Learning events enhance the educational, scientific and training competencies of individual researchers as well as their research institutions. KFPE’s Learning Events Programme supports researchers from developing countries in Africa, Asia, and Latin America involved in research partnerships with a Swiss institution and promotes interdisciplinary and intercultural learning. The programme is supported by the Swiss Agency for Development and Cooperation (SDC). There will be no further call.
The goal of this learning event was to present, discuss and formulate paths forward for integrated methods and intersectoral collaboration in Vietnam regarding antimicrobial resistance management (AMR) surveillance. Vietnamese postgraduate trainees had a background in associated disciplines such as medical (human and animal), public health, agriculture, food sciences, policy, economics, and microbiology or social sciences.
To contribute to the challenges of sustainable housing in the Sahelian region, a pluridisciplinary learning event was organised in November 2016 in Ouagadougou (Burkina Faso). It aimed at raising awareness of sustainable construction materials and of passive design solutions for buildings that are able to improve thermal comfort. The event also discussed the socio-economic consequences and public policies in the housing sector in Burkina Faso.
This event brought together researchers, NGOs, private sector and government officials to discuss on-going experiences, challenges and opportunities of urban biowaste management. Two main objectives guided the event: a) to enhance the educational, scientific and training competencies of individual researchers as well as their research institutions and b) to bring together researchers with practice, local governments and policy makers to foster knowledge exchange and trigger implementation in practice. The learning event developed a “biowaste community of practice” where exchange can be sustained beyond the duration of this single workshop as well as roadmap for biowaste management in Indonesia.
This learning event consisted of three components: a two weeks course, two weeks field research, and a three day analysis and closing section, which were held in October and November 2016. The two weeks course was held at Mawlamyine University (Mon State, Myanmar) and provided teaching sessions on human-centered research skills. The aim of this learning event was providing insight in human-centered research, which focuses on understanding human behavior — what people do rather than what people say — with the goal of inspiring new ideas and providing context for existing ones which might elicit positive behavior change.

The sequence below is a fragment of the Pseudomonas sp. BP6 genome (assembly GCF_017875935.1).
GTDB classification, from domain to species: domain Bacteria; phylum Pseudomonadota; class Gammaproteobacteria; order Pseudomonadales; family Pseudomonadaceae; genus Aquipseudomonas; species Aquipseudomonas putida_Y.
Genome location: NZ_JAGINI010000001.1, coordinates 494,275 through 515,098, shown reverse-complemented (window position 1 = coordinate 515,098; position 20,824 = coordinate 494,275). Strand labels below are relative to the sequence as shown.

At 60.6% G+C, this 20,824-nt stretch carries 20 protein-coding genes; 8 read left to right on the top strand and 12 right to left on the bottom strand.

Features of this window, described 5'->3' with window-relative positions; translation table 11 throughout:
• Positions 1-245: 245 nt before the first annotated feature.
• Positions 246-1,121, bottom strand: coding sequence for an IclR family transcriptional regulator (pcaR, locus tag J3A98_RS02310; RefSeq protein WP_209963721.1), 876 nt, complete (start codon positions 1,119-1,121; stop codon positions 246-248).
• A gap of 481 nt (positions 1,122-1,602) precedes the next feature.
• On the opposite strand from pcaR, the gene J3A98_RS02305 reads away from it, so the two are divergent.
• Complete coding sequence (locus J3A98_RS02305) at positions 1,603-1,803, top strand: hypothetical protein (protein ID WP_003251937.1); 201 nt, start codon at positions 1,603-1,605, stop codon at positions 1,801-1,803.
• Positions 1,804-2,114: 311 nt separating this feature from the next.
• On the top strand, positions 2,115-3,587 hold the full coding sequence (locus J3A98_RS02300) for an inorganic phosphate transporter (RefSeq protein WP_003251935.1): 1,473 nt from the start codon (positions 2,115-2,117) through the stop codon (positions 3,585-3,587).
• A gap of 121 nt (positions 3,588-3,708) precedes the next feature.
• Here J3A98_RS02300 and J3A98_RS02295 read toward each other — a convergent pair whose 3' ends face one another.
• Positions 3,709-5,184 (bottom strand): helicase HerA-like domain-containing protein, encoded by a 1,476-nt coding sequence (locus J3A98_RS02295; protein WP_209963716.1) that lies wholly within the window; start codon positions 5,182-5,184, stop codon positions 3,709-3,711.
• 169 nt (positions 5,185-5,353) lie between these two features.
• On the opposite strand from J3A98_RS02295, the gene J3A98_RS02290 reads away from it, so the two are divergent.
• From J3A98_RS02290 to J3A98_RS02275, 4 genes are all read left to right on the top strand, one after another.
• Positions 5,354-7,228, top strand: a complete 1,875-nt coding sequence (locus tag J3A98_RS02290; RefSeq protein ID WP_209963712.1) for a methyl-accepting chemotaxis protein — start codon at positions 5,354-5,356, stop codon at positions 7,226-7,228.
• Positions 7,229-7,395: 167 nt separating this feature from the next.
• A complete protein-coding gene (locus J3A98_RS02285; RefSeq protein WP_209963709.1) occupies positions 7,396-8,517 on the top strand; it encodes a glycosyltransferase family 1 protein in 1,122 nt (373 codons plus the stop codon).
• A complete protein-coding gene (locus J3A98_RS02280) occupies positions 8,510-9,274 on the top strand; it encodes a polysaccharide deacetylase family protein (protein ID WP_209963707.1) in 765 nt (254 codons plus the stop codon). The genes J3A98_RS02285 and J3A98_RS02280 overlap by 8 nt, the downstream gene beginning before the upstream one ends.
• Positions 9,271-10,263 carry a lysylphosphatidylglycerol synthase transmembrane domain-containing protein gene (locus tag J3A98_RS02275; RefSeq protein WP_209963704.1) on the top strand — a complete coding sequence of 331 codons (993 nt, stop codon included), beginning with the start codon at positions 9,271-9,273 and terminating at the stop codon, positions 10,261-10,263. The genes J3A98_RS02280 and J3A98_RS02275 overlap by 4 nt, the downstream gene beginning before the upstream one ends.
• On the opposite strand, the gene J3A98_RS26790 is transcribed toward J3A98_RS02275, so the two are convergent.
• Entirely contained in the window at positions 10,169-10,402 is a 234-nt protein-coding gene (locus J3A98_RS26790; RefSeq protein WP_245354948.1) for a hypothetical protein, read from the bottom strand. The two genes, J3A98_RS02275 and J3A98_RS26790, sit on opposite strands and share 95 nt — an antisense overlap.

The focus of this learning event was to bring together Nepali and international landslide researchers, NGOs, UN agencies, students and government officials responsible for mitigating landslides to discuss on-going and completed research on landslides, landslide mitigation, landslide inventories, national policy on ecosystem-based disaster risk reduction and curricula development in Nepal. It was conducted over 5 days in conjunction with a national policy workshop on Ecosystem-based Disaster Risk Reduction, and included a field trip to visit community based “bio- engineered roads” in Western Nepal.
The workshop was an opportunity to exchange experiences and knowledge aimed at post-doctoral, doctoral and master students from African and Swiss universities wishing to deepen the theoretical and methodological expertise on African migration to Europe through the Mediterranean Sea. The workshop was animated by professors from partner institutions and an international migration consultant who has worked for the International Labour Office in Dakar. Expelled Senegalese migrants were also invited to give testimonies on their migration routes and experiences.
This five‐day workshop aimed to build capacity of African Cochrane contributors through enhancing leadership, communication and facilitation knowledge and skills. The learning was intended to empower participants to take leadership roles in evidence‐informed healthcare within their respective countries and subregions. The workshop provided an opportunity for networking between regional contributors and key members from the global Cochrane network as well as partners and funders in the region. Participants also worked together to further develop and refine the work plan for the Cochrane African Network (CAN).
The learning event ‘Integrated Water Resources Management (IWRM)’ was held in Nagpur City, India, from 16 to 21 November 2015. The aim was to provide an advanced inter- and transdisciplinary IWRM training to Indian PhD students and postdoctoral researchers. Apart from knowledge transfer and introduction to relevant tools, the learning event aimed to foster interdisciplinary thinking and communication skills through exercises, group work, problem-based learning and discussions. 21 PhD students and postdoctoral researchers in the water sector from seven Indian universities and institutes participated in the learning event